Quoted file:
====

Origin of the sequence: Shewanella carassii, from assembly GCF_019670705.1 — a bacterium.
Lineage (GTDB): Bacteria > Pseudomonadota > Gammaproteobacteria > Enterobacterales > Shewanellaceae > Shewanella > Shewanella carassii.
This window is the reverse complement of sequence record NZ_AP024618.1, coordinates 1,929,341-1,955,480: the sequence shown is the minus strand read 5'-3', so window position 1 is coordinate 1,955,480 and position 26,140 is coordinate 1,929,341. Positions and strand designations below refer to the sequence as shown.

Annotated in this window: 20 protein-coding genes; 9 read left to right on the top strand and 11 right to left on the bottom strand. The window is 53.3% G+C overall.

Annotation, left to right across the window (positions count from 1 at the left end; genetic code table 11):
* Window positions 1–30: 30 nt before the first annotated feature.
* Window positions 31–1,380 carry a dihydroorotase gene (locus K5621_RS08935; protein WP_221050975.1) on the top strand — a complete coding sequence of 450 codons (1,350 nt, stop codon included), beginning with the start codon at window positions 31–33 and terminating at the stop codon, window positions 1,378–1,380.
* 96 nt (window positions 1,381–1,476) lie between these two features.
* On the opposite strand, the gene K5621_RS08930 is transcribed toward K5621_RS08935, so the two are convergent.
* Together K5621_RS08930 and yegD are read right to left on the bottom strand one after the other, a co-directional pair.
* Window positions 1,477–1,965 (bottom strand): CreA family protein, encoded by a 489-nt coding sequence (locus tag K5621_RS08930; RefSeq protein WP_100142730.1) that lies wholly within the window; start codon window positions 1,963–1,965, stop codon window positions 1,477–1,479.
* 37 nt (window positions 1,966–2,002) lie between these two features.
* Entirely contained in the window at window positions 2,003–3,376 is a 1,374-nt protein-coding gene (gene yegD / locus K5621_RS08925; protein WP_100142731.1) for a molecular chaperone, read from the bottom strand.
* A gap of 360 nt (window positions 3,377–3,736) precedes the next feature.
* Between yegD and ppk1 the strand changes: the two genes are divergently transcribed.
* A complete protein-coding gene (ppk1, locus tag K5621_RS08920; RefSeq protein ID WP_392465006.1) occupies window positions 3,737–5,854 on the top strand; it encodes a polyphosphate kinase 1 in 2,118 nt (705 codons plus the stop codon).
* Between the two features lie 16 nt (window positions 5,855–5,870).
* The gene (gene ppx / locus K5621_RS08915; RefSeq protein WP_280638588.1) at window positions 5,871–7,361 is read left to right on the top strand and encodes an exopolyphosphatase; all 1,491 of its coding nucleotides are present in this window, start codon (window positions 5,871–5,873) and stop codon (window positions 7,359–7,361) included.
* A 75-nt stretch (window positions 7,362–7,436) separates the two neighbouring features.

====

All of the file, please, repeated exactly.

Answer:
Origin of the sequence: Shewanella carassii, from assembly GCF_019670705.1 — a bacterium.
Lineage (GTDB): Bacteria > Pseudomonadota > Gammaproteobacteria > Enterobacterales > Shewanellaceae > Shewanella > Shewanella carassii.
This window is the reverse complement of sequence record NZ_AP024618.1, coordinates 1,929,341-1,955,480: the sequence shown is the minus strand read 5'-3', so window position 1 is coordinate 1,955,480 and position 26,140 is coordinate 1,929,341. Positions and strand designations below refer to the sequence as shown.

Annotated in this window: 20 protein-coding genes; 9 read left to right on the top strand and 11 right to left on the bottom strand. The window is 53.3% G+C overall.

Annotation, left to right across the window (positions count from 1 at the left end; genetic code table 11):
* Window positions 1–30: 30 nt before the first annotated feature.
* Window positions 31–1,380 carry a dihydroorotase gene (locus K5621_RS08935; protein WP_221050975.1) on the top strand — a complete coding sequence of 450 codons (1,350 nt, stop codon included), beginning with the start codon at window positions 31–33 and terminating at the stop codon, window positions 1,378–1,380.
* 96 nt (window positions 1,381–1,476) lie between these two features.
* On the opposite strand, the gene K5621_RS08930 is transcribed toward K5621_RS08935, so the two are convergent.
* Together K5621_RS08930 and yegD are read right to left on the bottom strand one after the other, a co-directional pair.
* Window positions 1,477–1,965 (bottom strand): CreA family protein, encoded by a 489-nt coding sequence (locus tag K5621_RS08930; RefSeq protein WP_100142730.1) that lies wholly within the window; start codon window positions 1,963–1,965, stop codon window positions 1,477–1,479.
* 37 nt (window positions 1,966–2,002) lie between these two features.
* Entirely contained in the window at window positions 2,003–3,376 is a 1,374-nt protein-coding gene (gene yegD / locus K5621_RS08925; protein WP_100142731.1) for a molecular chaperone, read from the bottom strand.
* A gap of 360 nt (window positions 3,377–3,736) precedes the next feature.
* Between yegD and ppk1 the strand changes: the two genes are divergently transcribed.
* A complete protein-coding gene (ppk1, locus tag K5621_RS08920; RefSeq protein ID WP_392465006.1) occupies window positions 3,737–5,854 on the top strand; it encodes a polyphosphate kinase 1 in 2,118 nt (705 codons plus the stop codon).
* Between the two features lie 16 nt (window positions 5,855–5,870).
* The gene (gene ppx / locus K5621_RS08915; RefSeq protein WP_280638588.1) at window positions 5,871–7,361 is read left to right on the top strand and encodes an exopolyphosphatase; all 1,491 of its coding nucleotides are present in this window, start codon (window positions 5,871–5,873) and stop codon (window positions 7,359–7,361) included.
* A 75-nt stretch (window positions 7,362–7,436) separates the two neighbouring features.